Francesco Pisano: 

Excellent, very powerful. Before we wrap up, we're coming nicely to the end of this episode. Where can our audience find out more about Foraus and about yourself? 

Maria Isabelle Wieser: 

Yeah, I realized when you Google for us and you Google my name, you find lots of articles, but if you want more you can Google Foraus – foraus Also, we have lots of events, I hope they're coming back so you can also find if you Google it you can find events in your region. If you're in Switzerland, then yeah, I think that's that's probably the easiest way to connect great. 

Francesco Pisano: 

And so, in concluding this episode, do you have a particular message? 

For those who are listening to us. 

Maria Isabelle Wieser:

I believe a lot in the young generation and I'm very eager to see what what they are going to do and for the older generation support them, get involved with them, get interested in their thinking's in their ideas. I think that's important.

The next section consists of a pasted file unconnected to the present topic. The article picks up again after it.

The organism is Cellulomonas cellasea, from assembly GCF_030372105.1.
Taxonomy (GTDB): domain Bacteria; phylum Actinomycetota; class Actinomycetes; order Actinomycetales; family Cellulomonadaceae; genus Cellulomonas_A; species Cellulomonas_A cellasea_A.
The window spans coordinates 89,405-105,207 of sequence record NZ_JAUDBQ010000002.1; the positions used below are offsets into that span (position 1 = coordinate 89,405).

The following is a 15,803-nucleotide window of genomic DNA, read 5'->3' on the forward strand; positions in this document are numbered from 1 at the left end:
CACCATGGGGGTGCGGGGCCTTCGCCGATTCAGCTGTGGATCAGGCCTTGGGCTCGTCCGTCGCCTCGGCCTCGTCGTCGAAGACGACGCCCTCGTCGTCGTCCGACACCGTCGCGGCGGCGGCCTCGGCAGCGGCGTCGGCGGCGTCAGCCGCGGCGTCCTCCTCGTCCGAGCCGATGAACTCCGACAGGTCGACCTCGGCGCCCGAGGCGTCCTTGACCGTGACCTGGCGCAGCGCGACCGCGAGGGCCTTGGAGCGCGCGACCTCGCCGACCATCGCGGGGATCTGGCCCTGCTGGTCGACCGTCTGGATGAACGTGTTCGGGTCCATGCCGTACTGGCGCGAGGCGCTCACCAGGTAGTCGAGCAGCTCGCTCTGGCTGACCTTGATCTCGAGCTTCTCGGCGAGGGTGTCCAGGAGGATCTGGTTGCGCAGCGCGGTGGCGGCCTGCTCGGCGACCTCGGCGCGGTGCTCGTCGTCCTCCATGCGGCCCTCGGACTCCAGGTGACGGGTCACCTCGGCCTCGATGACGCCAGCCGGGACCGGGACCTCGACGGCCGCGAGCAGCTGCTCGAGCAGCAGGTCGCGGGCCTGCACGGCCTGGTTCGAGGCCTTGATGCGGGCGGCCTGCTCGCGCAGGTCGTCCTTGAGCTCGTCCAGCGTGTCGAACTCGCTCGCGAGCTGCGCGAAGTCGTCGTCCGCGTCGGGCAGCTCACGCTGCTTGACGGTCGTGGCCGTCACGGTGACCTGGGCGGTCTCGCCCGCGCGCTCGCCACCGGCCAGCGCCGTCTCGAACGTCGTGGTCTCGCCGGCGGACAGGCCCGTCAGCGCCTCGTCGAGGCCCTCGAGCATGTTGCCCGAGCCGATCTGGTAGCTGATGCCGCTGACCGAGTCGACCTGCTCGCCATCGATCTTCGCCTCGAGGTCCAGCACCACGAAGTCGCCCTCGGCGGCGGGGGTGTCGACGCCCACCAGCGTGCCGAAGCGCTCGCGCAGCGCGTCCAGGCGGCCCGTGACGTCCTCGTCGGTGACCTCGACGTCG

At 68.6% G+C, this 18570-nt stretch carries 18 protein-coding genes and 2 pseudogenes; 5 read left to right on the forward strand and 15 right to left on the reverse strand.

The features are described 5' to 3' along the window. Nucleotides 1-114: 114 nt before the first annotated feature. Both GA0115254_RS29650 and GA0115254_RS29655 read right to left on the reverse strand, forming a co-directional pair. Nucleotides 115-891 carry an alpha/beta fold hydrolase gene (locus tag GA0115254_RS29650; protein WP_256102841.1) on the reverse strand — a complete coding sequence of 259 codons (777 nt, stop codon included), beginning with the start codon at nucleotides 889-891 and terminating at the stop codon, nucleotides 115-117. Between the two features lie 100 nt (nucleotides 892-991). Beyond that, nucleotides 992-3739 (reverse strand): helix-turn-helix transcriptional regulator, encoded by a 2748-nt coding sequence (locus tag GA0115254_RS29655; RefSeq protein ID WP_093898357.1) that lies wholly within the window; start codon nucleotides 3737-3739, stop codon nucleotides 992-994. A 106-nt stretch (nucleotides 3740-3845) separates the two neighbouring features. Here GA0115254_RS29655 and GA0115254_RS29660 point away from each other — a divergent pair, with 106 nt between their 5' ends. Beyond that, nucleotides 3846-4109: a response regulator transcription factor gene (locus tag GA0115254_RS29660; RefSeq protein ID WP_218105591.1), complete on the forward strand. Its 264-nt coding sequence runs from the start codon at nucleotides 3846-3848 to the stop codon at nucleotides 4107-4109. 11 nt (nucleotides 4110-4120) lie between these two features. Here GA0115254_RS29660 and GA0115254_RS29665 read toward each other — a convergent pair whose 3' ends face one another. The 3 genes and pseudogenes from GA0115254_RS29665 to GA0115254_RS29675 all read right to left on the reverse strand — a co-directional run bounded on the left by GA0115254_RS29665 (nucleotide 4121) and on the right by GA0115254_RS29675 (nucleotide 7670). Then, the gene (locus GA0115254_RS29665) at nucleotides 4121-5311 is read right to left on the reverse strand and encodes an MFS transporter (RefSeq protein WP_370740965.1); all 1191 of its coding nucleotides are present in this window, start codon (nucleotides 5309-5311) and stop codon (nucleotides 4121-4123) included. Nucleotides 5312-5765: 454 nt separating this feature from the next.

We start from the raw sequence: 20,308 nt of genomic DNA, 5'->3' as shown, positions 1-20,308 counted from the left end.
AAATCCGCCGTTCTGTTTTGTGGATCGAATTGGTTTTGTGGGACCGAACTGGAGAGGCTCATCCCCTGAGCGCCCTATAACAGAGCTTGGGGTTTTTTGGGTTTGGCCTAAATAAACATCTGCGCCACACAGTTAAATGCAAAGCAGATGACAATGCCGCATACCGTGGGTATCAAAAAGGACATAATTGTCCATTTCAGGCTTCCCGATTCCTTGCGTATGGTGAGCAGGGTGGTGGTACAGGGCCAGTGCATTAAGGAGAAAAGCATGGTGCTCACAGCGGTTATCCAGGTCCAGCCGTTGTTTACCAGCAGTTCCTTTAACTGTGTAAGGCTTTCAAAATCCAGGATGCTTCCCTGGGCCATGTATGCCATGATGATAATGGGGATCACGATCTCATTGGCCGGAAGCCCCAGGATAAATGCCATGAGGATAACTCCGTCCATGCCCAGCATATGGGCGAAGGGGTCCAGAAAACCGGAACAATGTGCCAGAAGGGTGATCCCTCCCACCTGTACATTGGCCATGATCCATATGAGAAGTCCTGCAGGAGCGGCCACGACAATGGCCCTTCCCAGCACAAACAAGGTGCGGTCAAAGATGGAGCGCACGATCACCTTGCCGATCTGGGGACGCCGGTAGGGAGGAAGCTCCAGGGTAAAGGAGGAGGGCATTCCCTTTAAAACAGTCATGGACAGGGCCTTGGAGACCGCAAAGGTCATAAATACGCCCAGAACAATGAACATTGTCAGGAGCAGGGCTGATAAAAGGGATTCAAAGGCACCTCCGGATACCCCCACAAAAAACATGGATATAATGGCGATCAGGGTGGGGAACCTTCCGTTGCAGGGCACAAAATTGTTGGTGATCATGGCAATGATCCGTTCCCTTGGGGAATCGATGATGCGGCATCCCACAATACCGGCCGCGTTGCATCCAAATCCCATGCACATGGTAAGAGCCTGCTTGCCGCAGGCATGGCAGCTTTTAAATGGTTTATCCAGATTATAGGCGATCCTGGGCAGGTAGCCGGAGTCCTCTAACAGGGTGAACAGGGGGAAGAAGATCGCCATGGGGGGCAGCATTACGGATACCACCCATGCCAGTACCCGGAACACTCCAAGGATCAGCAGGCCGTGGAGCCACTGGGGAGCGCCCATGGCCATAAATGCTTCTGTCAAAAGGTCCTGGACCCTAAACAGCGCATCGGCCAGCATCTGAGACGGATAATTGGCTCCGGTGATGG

Francesco Pisano:

Maria Isabelle Wieser thank you so much for being with us on the podcast. 

Maria Isabelle Wieser:

Thank you very much, Francesco. 

Tiffany Verga: 

We hope you enjoyed the conversation between Maria Isabelle Wieser and our director Francesco Pisano, if you'd like any more information, please don't hesitate to check out our show notes where we have put links you may find useful. If you loved this episode of the Next page podcast don't forget to subscribe rate, leave us a review or find us @UNOGlibrary on Twitter and UN Library and Archives Geneva on Facebook. Don't forget to join us every fortnight on Friday mornings for the next episode. Thank you so much for listening, we hope you have a wonderful week.